A historical article by Martin Johnson et al in Human Reproduction gives a fascinating insight into research funders’ thinking nearly 40 years ago.
In vitro fertilisation (IVF) is widespread these days but still manages to excite controversy in some quarters. Back in 1971, when Patrick Steptoe and Robert Edwards submitted a proposal to the MRC, many people had misgivings about IVF including eminent scientists such as Jim Watson. Johnson and co-authors have used archive material and interviews to examine the background and reasons for MRC’s refusal to fund their project. Johnson lists four key reasons for the rejection, and it is interesting to see how science, ethics and research strategy are all components of the decision.
- A strategic error by Edwards and Steptoe when they declined an invitation from the MRC to join a new, directly funded Clinical Research Centre at Northwick Park Hospital, Harrow. They preferred to ask for long-term grant support at the University of Cambridge, but this meant they had to compete for funding with all the other research projects bidding for MRC support. This was also difficult for Cambridge, which lacked the back-up of an academic Department of Obstetrics and Gynaecology at that time.
- Most of the MRC referees who were consulted on the proposal considered, in line with government policy, that it was more important to limit fertility and the growth of Britain’s population than to treat infertility. Treating infertility was seen as experimental research rather than as therapeutic.
- Concerns about embryo quality (would babies be born with severe abnormalities?) and patient safety made the referees doubt the wisdom of funding embryo transfer without conducting studies in primates first.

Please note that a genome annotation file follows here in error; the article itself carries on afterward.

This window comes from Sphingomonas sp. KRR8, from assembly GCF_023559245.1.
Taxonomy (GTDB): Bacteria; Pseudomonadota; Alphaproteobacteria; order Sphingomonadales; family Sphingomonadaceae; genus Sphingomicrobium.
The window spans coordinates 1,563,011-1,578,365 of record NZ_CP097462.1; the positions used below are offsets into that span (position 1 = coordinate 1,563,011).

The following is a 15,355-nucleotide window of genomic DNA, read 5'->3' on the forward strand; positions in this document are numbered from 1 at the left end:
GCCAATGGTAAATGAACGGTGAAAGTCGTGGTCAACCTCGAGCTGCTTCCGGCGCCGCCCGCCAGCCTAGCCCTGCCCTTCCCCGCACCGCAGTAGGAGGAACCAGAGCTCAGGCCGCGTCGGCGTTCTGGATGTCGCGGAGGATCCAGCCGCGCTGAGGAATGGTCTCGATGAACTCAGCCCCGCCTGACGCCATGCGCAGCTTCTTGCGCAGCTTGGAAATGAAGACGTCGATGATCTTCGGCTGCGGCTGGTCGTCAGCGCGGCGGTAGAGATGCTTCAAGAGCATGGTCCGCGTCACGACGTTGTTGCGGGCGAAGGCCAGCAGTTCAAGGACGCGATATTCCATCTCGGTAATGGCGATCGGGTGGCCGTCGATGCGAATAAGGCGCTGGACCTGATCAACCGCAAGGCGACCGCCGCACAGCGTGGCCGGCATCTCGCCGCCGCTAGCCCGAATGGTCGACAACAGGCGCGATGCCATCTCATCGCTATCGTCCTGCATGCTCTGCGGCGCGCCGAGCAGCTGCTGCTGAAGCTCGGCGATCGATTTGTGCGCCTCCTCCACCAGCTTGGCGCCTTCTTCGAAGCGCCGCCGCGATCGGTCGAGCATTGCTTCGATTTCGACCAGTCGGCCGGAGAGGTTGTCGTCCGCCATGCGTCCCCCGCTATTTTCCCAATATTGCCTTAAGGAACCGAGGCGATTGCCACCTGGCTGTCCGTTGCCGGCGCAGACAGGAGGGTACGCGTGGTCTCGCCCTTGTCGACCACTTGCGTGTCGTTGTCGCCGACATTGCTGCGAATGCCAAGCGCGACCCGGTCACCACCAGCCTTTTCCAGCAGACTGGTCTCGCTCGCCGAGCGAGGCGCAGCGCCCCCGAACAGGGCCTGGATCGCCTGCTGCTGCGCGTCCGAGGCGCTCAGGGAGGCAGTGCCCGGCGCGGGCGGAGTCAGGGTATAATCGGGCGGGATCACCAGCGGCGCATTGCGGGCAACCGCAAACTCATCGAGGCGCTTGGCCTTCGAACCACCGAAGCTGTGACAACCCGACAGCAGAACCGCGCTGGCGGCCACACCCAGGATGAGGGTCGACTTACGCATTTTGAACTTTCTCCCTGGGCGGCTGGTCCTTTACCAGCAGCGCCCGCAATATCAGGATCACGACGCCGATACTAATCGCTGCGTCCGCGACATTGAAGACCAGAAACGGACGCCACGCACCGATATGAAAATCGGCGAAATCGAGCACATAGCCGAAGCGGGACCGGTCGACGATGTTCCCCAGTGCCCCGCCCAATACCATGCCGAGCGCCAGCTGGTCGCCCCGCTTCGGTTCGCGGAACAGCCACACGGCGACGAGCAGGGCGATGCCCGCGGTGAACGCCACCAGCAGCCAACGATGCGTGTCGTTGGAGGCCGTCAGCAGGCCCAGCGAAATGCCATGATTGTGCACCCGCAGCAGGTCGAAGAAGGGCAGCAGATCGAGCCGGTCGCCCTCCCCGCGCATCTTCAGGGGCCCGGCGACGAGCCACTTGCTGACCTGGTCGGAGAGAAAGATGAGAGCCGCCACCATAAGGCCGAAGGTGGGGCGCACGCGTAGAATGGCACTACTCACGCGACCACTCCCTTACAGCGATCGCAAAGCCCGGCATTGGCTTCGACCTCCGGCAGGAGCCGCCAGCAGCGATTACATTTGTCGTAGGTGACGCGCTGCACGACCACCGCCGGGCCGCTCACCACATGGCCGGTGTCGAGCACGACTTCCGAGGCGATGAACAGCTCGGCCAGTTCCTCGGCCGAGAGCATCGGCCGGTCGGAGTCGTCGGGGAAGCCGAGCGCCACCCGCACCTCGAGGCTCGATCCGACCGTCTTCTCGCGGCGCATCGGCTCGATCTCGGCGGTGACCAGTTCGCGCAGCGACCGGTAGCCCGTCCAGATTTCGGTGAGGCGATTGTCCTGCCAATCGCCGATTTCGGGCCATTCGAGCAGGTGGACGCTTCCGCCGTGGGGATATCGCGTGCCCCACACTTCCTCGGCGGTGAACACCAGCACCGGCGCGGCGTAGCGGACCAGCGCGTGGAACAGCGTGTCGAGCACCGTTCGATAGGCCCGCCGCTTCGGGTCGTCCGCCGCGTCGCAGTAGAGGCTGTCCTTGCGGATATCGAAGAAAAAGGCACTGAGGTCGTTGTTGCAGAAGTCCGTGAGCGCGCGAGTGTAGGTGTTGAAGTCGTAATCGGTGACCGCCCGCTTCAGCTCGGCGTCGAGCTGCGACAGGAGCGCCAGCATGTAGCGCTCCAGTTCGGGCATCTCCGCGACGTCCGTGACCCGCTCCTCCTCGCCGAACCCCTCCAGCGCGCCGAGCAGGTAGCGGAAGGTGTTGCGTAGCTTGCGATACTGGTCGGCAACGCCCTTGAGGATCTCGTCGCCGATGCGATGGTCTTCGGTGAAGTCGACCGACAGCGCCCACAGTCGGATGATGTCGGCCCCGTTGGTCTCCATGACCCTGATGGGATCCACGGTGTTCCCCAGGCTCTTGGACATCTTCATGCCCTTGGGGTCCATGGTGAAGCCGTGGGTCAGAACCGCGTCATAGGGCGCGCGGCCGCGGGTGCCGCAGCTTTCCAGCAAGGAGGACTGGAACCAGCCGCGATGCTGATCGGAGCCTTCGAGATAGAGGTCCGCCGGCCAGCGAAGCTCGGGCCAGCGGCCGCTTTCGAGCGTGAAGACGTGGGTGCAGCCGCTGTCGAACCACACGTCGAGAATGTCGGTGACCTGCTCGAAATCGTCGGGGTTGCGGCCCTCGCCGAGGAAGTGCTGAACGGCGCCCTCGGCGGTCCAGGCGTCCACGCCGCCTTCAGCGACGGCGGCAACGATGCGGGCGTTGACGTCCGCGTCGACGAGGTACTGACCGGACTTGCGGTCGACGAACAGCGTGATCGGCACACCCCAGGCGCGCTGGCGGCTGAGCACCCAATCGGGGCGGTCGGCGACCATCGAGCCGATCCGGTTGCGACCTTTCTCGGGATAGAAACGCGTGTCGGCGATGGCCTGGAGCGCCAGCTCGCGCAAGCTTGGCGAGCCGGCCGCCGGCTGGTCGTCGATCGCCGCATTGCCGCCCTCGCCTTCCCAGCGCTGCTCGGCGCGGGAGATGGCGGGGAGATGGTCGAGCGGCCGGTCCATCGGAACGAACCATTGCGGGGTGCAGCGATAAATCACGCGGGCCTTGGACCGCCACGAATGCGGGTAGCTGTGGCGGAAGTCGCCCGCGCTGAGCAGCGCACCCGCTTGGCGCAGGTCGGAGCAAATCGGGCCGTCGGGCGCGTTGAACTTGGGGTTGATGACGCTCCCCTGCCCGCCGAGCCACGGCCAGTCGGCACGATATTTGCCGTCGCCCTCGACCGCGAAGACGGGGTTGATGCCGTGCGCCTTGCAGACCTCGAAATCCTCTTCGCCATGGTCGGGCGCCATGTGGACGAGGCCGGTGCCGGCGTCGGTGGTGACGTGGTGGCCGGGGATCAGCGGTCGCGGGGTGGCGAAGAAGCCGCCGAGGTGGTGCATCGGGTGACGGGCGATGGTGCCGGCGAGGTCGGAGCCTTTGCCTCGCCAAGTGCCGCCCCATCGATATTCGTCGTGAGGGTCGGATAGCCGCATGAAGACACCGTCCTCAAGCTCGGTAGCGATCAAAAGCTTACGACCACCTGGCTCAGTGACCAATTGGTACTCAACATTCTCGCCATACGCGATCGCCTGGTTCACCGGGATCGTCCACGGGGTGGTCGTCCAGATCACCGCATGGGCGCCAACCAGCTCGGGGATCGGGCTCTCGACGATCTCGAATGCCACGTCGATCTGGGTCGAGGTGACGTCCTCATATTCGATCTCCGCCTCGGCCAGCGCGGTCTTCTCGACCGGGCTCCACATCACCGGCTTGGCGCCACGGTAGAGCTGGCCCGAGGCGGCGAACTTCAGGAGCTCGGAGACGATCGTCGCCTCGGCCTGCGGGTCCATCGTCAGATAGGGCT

- Edwards’ and Steptoe’s high profile in the media antagonised the referees who strongly disapproved of this method of public discussion of the science and ethics of treating infertility.
Edwards and Steptoe vividly describe in their 1980 book1 the story of how they rose above this setback and successfully saw the first baby born following IVF. My favourite part of that book is Edwards’ description of his time at Mill Hill, in particular this bit:
First, I had to check the scientific literature to set the background. Upstairs in the Mill Hill Institute there is a very spacious, comprehensive library. I sat there amongst the polished tables reading the journals hour after hour. One morning in the quiet of that comfortable library, as I read one particular paper I stopped reading and said quietly, ‘Sod it’. I looked up. Nobody had heard me. Nobody in the library at that particular moment was aware of my sudden disappointment. For I had just learned that my discovery was not new.
Of course times have changed and as everyone now reads papers from the comfort of their desktop/iPhone/iPad, I no longer hear a chorus of ‘sod it’ and ‘Eureka!’ coming from the library.
A press release, plus coverage in The Independent give details if you can’t access the article itself2.
1 Robert Edwards & Patrick Steptoe, A matter of life, the story of a medical breakthrough, Hutchinson, 1980.
2 Martin H. Johnson, Sarah B. Franklin, Matthew Cottingham and Nick Hopwood. (2010) Why the Medical Research Council refused Robert Edwards and Patrick Steptoe support for research on human conception in 1971. Human Reproduction, epub ahead of print doi:10.1093/humrep/deq155.